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Rick Warren

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Rick Warren
Born Richard Duane Warren
(1954-01-28) January 28, 1954 (age 61)
San Jose, California, U.S.
Nationality American
Occupation Pastor, Author
Religion Southern Baptist, Evangelical
Spouse(s) Kay Warren

Richard Duane "Rick" Warren (born January 28, 1954) is an American evangelical Christian pastor and author.[1][2][3] He is the founder and senior pastor of Saddleback Church, an evangelical megachurch in Lake Forest, California, that is the eighth-largest church in the United States. (including multi-site churches).[4] He is also a bestselling author of many Christian books, including his guide to church ministry and evangelism, The Purpose Driven Church, which has spawned a series of conferences on Christian ministry and evangelism. He is perhaps best known for the subsequent book The Purpose Driven Life which has sold more than 30 million copies, making Warren a New York Times bestselling author.[5][6]

Warren holds conservative theological views[7] and traditional evangelical views on social issues such as abortion, same-sex marriage, abstinence-only education over the use of condoms to prevent HIV/AIDS, and embryonic stem-cell research.

During the 2008 United States presidential election, Warren hosted the Civil Forum on The Presidency at his church with both presidential candidates, John McCain and Barack Obama. Obama later sparked controversy when he asked Warren to give the invocation at the presidential inauguration in January 2009.[8]

Early life and education[edit]

Warren was born in San Jose, California, the son of Jimmy and Dot Warren. His father was a Baptist minister, his mother a high-school librarian.[clarification needed] He was raised in Ukiah, California, and graduated from Ukiah High School in 1972, where he founded the first Christian club on the school's campus, The Fishers of Men Club.[9] His sister, Chaundel, is married to Saddleback pastor Tom Holladay. His brother, Jim C. Warren, died in 2007.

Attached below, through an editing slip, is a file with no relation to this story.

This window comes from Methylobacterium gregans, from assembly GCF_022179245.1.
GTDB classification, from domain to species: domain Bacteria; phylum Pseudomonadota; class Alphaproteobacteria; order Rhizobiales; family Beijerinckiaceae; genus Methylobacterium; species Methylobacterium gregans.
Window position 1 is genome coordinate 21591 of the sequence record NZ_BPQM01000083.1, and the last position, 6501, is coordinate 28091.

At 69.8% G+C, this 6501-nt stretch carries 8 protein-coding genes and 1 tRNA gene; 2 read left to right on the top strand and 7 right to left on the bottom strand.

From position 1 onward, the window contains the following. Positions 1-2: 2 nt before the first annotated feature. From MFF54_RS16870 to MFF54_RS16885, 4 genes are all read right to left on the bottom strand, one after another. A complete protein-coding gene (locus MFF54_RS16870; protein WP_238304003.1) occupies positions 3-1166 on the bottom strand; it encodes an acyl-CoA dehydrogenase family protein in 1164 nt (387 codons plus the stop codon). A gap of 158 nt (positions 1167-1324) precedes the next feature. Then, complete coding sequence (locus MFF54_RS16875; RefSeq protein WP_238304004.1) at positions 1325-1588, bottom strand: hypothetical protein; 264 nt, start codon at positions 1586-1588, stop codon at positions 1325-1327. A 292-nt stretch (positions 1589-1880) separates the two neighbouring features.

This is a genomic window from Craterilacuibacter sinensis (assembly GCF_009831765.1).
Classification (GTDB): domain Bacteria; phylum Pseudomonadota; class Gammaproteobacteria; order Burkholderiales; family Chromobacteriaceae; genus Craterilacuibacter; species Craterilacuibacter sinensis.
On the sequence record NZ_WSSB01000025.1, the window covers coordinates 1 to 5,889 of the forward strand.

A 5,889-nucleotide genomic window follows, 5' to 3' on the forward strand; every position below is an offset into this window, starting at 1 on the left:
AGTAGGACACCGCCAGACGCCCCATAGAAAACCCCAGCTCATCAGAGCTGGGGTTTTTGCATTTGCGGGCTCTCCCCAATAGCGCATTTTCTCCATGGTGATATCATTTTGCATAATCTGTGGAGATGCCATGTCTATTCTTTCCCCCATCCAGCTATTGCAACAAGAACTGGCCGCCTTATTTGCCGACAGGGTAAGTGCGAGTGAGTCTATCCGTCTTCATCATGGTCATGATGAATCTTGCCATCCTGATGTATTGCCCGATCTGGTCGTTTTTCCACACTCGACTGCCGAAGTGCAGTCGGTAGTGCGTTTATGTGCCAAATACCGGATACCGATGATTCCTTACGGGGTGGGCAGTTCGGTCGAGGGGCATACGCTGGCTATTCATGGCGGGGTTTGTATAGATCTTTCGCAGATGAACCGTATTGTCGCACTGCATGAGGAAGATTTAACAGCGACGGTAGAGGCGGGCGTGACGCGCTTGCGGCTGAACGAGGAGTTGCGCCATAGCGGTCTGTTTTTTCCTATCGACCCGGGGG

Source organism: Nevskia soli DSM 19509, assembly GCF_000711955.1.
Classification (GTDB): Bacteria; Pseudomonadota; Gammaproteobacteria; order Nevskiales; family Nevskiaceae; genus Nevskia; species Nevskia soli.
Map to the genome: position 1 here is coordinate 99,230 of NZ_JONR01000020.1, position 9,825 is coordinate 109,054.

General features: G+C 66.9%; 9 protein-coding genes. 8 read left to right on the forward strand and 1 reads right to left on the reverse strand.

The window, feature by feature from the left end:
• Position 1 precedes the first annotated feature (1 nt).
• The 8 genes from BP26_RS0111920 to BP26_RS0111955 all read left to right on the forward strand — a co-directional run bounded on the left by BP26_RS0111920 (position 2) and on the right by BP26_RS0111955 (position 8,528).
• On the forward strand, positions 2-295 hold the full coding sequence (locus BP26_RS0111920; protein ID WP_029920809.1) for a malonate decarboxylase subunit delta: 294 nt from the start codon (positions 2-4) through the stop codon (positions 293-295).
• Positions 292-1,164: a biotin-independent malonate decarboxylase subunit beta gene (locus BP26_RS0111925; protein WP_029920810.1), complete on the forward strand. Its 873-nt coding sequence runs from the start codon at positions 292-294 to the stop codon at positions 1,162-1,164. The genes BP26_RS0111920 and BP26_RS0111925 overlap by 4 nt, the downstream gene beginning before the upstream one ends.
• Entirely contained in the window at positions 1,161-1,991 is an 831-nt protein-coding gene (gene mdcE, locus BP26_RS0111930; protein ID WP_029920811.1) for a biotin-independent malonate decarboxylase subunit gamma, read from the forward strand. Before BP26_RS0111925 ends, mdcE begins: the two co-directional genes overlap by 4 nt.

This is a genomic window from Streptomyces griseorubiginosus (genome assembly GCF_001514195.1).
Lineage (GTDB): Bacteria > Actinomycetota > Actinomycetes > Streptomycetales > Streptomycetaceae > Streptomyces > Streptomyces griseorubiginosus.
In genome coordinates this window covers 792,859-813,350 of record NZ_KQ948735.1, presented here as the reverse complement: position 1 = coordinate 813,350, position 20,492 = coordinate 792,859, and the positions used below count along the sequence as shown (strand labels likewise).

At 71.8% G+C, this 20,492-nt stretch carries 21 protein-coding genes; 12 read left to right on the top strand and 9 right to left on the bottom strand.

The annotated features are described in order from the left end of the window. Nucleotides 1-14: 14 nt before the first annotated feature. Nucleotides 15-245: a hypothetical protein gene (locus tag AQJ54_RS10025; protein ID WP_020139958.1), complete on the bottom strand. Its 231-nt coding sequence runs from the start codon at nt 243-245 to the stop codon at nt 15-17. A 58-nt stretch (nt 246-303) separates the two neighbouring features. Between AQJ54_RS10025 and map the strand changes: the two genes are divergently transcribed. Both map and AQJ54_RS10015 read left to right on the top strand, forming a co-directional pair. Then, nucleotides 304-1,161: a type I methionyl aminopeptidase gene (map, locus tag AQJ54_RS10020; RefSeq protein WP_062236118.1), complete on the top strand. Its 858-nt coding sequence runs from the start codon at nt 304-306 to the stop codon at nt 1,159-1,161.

Warren received a Bachelor of Arts degree from California Baptist University in Riverside, California; a Master of Divinity degree from Southwestern Baptist Theological Seminary (1979) in Fort Worth, Texas; and a Doctor of Ministry degree from Fuller Theological Seminary in Pasadena, California.[10]


Warren has been married to Kay Warren since June 21, 1975. They have three adult children (Amy, Josh, and Matthew) and four grandchildren. He considers Billy Graham, Peter Drucker, and his own father to be among his mentors.

Because of the success of his book sales, in 2005 Warren returned his 25 years of salary to the church and discontinued taking a salary. He says he and his wife became "reverse tithers," giving away 90% of their income and living off 10%.[11]

Warren’s youngest son, Matthew, took his own life April 6, 2013, after years of struggling with mental illness. Almost a year after his son’s suicide, Warren launched a ministry to educate the Church on its role to help people struggling with mental illness with a Mental Illness and the Church Gathering in March 2014.[12] In the year following the suicide, Warren says that more than 10,000 people wrote to him about their struggles with mental illness within the Church.


Warren says he was called to full-time ministry when he was a 19-year-old student at California Baptist University. In November 1973, he and a friend skipped classes and drove 350 miles to hear W.A. Criswell preach at the Jack Tar Hotel in San Francisco.[13] Warren waited afterwards to shake hands with Criswell, who focused on Warren, stating, "I feel led to lay hands on you and pray for you!”[13]

During his time at Southwestern Baptist Theological Seminary, Warren worked at the Texas Ranch for Christ, a ministry facility of Billie Hanks, Jr., where he began writing books. He co-wrote two books, The Victory Scripture Memory Series and Twelve Dynamic Bible Study Methods for Laity with Billie Hanks, Jr., and Wayne Watts.[14]

In April 1980 Warren held Saddleback Church's first public service on Easter Sunday at the Laguna Hills High School Theater with 200 people in attendance. Warren's church growth methods led to rapid expansion, with the church using nearly 80 different facilities in its 35-year history.

Saddleback did not build its first permanent building until it had 10,000 weekly attenders. When the current Lake Forest campus was purchased in the early 1990s, a 2,300-seat plastic tent was used for worship services for several years, with four services each weekend. In 1995 the current Worship Center was completed, with a seating capacity of 3,500. A multimillion-dollar children's ministry building and a staff office building were completed over the next few years. In June 2008, a $20 million student ministry facility called the "Refinery" was completed, housing the "Wildside" middle school and "HSM" high school ministries, consisting of 1,500 students. Saddleback Church averages nearly 20,000 people in attendance each week.[15]

Rick Warren speaking at TED in 2006

Warren has been invited to speak at national and international forums, including the United Nations, the World Economic Forum in Davos, the African Union, the Council on Foreign Relations, Harvard’s Kennedy School of Government, TED, and Time’s Global Health Summit. He has been a member of the Council on Foreign Relations (CFR) since 2005.[16]

Warren was named one of "America's Top 25 Leaders" in the October 31, 2005, issue of U.S. News and World Report.[10] Warren was named by Time magazine as one of "15 World Leaders Who Mattered Most in 2004" and one of the "100 Most Influential People in the World" (2005).[17] In 2006 Newsweek called him one of "15 People Who Make America Great".[18]